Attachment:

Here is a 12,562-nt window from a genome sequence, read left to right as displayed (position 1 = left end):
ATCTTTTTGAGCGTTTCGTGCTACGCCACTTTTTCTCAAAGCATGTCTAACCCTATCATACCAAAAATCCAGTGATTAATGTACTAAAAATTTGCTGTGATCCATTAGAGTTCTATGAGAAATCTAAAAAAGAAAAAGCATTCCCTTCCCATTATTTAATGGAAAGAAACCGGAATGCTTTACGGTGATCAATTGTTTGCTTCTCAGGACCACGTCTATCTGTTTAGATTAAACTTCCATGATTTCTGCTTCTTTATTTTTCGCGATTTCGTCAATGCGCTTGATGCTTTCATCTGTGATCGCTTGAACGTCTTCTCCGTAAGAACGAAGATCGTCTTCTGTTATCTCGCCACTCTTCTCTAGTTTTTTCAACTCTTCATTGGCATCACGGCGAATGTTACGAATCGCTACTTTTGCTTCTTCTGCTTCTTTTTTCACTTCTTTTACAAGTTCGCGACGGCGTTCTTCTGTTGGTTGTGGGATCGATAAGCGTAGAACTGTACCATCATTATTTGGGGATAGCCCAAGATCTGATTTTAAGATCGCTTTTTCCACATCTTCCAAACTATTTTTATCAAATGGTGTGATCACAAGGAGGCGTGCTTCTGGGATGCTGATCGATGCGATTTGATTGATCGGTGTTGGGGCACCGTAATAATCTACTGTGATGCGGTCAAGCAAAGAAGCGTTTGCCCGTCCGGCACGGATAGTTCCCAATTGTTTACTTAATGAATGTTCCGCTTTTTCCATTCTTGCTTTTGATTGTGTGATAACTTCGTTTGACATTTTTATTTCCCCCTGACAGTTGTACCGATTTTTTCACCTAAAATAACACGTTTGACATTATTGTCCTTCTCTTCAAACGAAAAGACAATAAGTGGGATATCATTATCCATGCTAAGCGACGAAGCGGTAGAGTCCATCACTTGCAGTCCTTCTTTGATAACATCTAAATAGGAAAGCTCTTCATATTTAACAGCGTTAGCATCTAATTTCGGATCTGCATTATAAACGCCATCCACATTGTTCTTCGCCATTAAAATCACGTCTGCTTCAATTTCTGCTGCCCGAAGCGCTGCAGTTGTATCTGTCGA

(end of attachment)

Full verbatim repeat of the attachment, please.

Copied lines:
Here is a 12,562-nt window from a genome sequence, read left to right as displayed (position 1 = left end):
ATCTTTTTGAGCGTTTCGTGCTACGCCACTTTTTCTCAAAGCATGTCTAACCCTATCATACCAAAAATCCAGTGATTAATGTACTAAAAATTTGCTGTGATCCATTAGAGTTCTATGAGAAATCTAAAAAAGAAAAAGCATTCCCTTCCCATTATTTAATGGAAAGAAACCGGAATGCTTTACGGTGATCAATTGTTTGCTTCTCAGGACCACGTCTATCTGTTTAGATTAAACTTCCATGATTTCTGCTTCTTTATTTTTCGCGATTTCGTCAATGCGCTTGATGCTTTCATCTGTGATCGCTTGAACGTCTTCTCCGTAAGAACGAAGATCGTCTTCTGTTATCTCGCCACTCTTCTCTAGTTTTTTCAACTCTTCATTGGCATCACGGCGAATGTTACGAATCGCTACTTTTGCTTCTTCTGCTTCTTTTTTCACTTCTTTTACAAGTTCGCGACGGCGTTCTTCTGTTGGTTGTGGGATCGATAAGCGTAGAACTGTACCATCATTATTTGGGGATAGCCCAAGATCTGATTTTAAGATCGCTTTTTCCACATCTTCCAAACTATTTTTATCAAATGGTGTGATCACAAGGAGGCGTGCTTCTGGGATGCTGATCGATGCGATTTGATTGATCGGTGTTGGGGCACCGTAATAATCTACTGTGATGCGGTCAAGCAAAGAAGCGTTTGCCCGTCCGGCACGGATAGTTCCCAATTGTTTACTTAATGAATGTTCCGCTTTTTCCATTCTTGCTTTTGATTGTGTGATAACTTCGTTTGACATTTTTATTTCCCCCTGACAGTTGTACCGATTTTTTCACCTAAAATAACACGTTTGACATTATTGTCCTTCTCTTCAAACGAAAAGACAATAAGTGGGATATCATTATCCATGCTAAGCGACGAAGCGGTAGAGTCCATCACTTGCAGTCCTTCTTTGATAACATCTAAATAGGAAAGCTCTTCATATTTAACAGCGTTAGCATCTAATTTCGGATCTGCATTATAAACGCCATCCACATTGTTCTTCGCCATTAAAATCACGTCTGCTTCAATTTCTGCTGCCCGAAGCGCTGCAGTTGTATCTGTCGA